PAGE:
(AUTHOR’S NOTE: The product featured here was paid for by yours truly, and as such – this post will be written from a customer’s point of view. All opinions are solely that of my own, and I received no compensation whatsoever from The Maverick Pomade in the process of writing this review.)
Haircuts from the 1950s and 1960s are becoming popular once more. A lot of men nowadays choose to go old-school with their cuts, with pompadours and undercuts being the rage. Pop-up hair cutting sessions pioneered by the Slick Barbers group have contributed to the rise of old-school hairstyles for men. Reinforcing this in turn is the emergence of themed barbershops—a far cry from the usual hair cutting salon. Some examples are Sports Barbers which revolves around athletics, Felipe and Sons which combines the barbershop with a haberdashery for menswear, and Talas Manilenyo which pays tribute to the Filipino barberya of yesteryear.
Of course, old-school hairstyles need matching hair products to keep them in place. Pomades were all the rage back then, providing the necessary shine for slicked-back (combed) styles. However, this greasy product was notorious for being difficult to remove from the hair and turning into a puddle of oil on hot days. Blame it on pomade’s waxy base, usually petroleum jelly or beeswax. Pomades were also infamous for smelling like a freshly prepared coffin (amoy ataul in Filipino).
Beatles, Tarzan, Elizabeth Joy, Morgan’s, and Tancho were among the popular pomade brands back then. Of these, only the last two are still in the market—with Mercury Drug still carrying regular stocks. Despite the obsolescence of these classic brands, the new generation has cooked up their own formulation. These new pomades contain less wax for easy washing, and have scents that appeal to the younger age range. Grasa, Eight Wolves, Slicktight, and Baraco Pomade are just some of the latest iterations of this hair styling product used by today’s gentlemen.
Among those many emerging pomades, I discovered one brand worth using and recommending to other people. That brand is The Maverick Pomade. It’s a locally brewed and handmade brand, same with the other new pomades in the market. It uses natural ingredients—including coconut oil which serves as its base. Compared to petroleum jelly, coconut oil leaves hair softer after it’s washed off at the end of the day. It also prevents pomade acne, which is the growth of pimples on the scalp and forehead. Pomade acne is caused by excessive amounts of oil from wax-base pomades melting due to hot weather and accumulating on the skin, clogging the pores and preventing the skin to breathe.
The Maverick Pomade is no amoy-ataul. It comes in four scents: Scent Number 1 (clean and refreshing), Northerner (cooling and invigorating), Captain (sweet and summery), and The Ninth (crisp and relaxing). My personal favorites are Scent Number 1 for that “straight out of the shower” feeling, and Northerner to give my scalp some much-needed cooling on hot days. There are upcoming variants still under development as of this time, mostly based on signature men’s fragrances.
I first discovered The Maverick Pomade during the Katipunan Weekend Market last November 2015, held at UP Town Center. I was looking for a new pomade brand to try out, just for a change. While I don’t have a pompadour or undercut—I’m not ditching my mop-top any time soon, mind you—I still use pomade for its exceptional restyling quality. The brand I used prior to The Maverick Pomade had a petroleum jelly base, making it hard to rinse off. It was good that Brian, the main man behind the brand, was there to pitch his product. Soon enough, I bought my first tin and this was followed by subsequent purchases after a few months.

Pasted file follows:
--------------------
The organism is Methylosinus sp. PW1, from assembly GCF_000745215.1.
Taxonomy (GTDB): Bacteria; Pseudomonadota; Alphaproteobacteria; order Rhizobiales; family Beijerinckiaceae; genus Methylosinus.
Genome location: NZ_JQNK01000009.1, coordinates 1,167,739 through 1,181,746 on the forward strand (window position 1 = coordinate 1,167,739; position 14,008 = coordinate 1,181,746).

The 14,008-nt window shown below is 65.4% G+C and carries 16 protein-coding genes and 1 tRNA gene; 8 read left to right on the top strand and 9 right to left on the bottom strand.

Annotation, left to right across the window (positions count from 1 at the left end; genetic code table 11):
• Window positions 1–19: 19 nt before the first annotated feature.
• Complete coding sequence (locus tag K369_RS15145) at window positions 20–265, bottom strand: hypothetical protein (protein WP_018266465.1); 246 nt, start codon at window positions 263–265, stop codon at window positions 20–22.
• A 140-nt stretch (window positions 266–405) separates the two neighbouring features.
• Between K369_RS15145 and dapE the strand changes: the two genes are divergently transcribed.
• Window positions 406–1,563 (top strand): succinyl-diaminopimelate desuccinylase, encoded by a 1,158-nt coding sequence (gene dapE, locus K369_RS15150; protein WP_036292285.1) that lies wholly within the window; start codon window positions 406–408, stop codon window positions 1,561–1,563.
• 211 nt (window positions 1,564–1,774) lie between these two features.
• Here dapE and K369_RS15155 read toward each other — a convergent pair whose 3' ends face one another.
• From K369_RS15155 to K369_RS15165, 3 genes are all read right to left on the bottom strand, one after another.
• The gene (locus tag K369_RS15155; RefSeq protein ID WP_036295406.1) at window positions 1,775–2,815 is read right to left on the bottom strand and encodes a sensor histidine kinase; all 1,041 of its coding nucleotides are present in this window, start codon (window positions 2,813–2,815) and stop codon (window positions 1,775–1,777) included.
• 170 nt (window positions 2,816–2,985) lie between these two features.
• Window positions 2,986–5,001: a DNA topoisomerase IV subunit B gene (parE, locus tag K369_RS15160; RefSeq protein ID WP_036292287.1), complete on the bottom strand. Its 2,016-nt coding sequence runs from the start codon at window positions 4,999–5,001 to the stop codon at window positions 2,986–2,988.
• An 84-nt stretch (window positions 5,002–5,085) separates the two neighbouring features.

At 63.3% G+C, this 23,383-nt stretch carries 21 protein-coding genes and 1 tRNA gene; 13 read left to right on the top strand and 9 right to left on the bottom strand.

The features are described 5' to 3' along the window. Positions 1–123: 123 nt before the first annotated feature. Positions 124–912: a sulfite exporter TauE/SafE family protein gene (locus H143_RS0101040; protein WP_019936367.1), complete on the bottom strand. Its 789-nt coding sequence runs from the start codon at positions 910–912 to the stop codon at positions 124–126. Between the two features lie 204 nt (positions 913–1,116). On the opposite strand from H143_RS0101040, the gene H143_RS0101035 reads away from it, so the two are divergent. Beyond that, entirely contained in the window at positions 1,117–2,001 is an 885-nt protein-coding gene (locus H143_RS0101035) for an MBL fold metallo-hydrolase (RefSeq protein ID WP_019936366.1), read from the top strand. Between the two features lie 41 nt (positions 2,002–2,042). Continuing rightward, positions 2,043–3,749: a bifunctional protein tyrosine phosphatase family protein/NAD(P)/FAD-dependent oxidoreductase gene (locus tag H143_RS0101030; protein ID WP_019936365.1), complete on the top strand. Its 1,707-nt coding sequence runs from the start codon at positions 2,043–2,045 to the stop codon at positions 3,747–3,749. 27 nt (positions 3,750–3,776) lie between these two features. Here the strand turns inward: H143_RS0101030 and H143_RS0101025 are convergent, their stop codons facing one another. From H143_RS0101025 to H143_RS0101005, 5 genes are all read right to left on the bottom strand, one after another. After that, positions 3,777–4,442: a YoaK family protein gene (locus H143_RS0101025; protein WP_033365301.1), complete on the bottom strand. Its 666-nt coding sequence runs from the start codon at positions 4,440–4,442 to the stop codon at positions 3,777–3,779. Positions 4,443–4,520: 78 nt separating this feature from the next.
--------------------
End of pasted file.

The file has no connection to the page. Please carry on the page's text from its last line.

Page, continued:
Now, on to my thoughts about the product. The pomade’s amazing scent emanates from the tin as soon as the cover is unscrewed. I then use my fingers to take a small amount, spread it on my entire palm, and apply on my hair. Its consistency is soft enough to be scooped out unlike most oil-based pomades. The low melting point of its natural oil base is to blame; simply rubbing your hands melts it to the sufficient consistency for application. I comb my hair after putting it on, and I’m damn sure it will stay in place for the rest of the day. A simple re-combing puts things back in order when my hair gets ruffled.
One problem I encountered with petroleum-based pomade is that it left nasty oil spots on my vehicle’s headrest – which was difficult to get rid of. (This was the main reason why headrest covers—often called antimacassars—were created in England.) With The Maverick Pomade, I didn’t have issues with oil spots anymore.
Removing the product from the hair is another challenge. One way to do so is through dry shampooing, which is basically applying shampoo to pomade-coated hair. This works to some extent but it doesn’t remove all traces of pomade. Another method is by using grease-cutting products like detergent soap and dish-washing liquid, but you have to follow up with proper shampooing. This isn’t the case for The Maverick Pomade. Its all-natural oil base washes off easily and leaves your hair soft to the touch after removal.
Overall, I would definitely recommend this product – with a 5 out of 5 rating. Want an all-natural alternative for your pompadour or quiff hairstyle, without the infamous amoy-ataul smell? Then The Maverick Pomade is for you! Do check out the brand’s Facebook page and Instagram profile to stay connected. The brand also attends bazaars and fairs around the metro, and is also available at The Number 60 culture and lifestyle online shop. For orders and inquiries, you can call or text 0917-316-7993 or send them an e-mail at firstname.lastname@example.org.
Until the next post.